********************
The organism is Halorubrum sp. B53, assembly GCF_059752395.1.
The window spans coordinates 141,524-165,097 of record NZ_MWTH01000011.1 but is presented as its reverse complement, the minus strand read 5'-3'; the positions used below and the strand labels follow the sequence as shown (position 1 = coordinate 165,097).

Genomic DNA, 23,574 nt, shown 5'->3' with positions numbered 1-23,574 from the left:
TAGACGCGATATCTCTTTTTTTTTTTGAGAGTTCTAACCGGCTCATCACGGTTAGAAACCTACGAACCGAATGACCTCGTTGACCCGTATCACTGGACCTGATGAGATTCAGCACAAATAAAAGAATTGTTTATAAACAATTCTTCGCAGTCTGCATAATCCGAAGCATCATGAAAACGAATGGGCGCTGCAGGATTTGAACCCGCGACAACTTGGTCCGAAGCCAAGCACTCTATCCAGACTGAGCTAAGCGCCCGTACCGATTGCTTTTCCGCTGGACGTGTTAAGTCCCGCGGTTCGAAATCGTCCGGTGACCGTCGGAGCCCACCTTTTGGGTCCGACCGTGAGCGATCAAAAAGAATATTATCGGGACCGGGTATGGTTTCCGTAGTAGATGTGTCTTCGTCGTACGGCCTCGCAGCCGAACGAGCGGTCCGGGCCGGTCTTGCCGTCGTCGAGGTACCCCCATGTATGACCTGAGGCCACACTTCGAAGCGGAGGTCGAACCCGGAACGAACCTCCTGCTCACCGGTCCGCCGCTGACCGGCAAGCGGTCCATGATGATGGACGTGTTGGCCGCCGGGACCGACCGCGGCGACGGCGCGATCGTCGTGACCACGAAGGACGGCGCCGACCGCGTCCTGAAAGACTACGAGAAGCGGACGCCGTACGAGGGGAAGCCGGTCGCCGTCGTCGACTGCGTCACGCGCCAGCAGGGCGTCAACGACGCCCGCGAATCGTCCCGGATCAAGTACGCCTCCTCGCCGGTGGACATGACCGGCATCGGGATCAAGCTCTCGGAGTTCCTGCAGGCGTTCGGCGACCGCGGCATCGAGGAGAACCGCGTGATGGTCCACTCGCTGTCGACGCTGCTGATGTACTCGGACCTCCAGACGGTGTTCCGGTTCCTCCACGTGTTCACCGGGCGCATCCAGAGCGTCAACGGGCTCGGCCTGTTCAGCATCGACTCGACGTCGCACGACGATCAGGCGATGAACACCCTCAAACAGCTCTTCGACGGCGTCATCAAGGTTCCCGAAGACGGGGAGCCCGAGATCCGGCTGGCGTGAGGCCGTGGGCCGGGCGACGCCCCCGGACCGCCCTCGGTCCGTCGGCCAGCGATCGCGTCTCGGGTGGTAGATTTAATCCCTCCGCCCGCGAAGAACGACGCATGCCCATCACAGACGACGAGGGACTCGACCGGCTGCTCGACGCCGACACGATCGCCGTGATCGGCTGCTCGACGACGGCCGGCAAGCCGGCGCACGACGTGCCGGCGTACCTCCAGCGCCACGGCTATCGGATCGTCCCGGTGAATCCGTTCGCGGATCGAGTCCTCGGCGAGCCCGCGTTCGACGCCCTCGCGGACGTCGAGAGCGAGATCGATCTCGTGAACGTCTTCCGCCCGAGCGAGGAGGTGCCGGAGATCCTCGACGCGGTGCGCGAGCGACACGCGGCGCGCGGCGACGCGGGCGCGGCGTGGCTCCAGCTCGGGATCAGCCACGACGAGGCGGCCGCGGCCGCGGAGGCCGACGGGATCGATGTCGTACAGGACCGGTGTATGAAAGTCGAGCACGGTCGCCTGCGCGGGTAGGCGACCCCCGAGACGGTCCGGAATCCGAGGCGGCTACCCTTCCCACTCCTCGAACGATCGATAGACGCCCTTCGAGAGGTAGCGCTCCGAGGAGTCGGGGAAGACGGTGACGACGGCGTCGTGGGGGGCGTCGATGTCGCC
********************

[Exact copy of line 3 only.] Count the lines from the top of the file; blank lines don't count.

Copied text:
Genomic DNA, 23,574 nt, shown 5'->3' with positions numbered 1-23,574 from the left: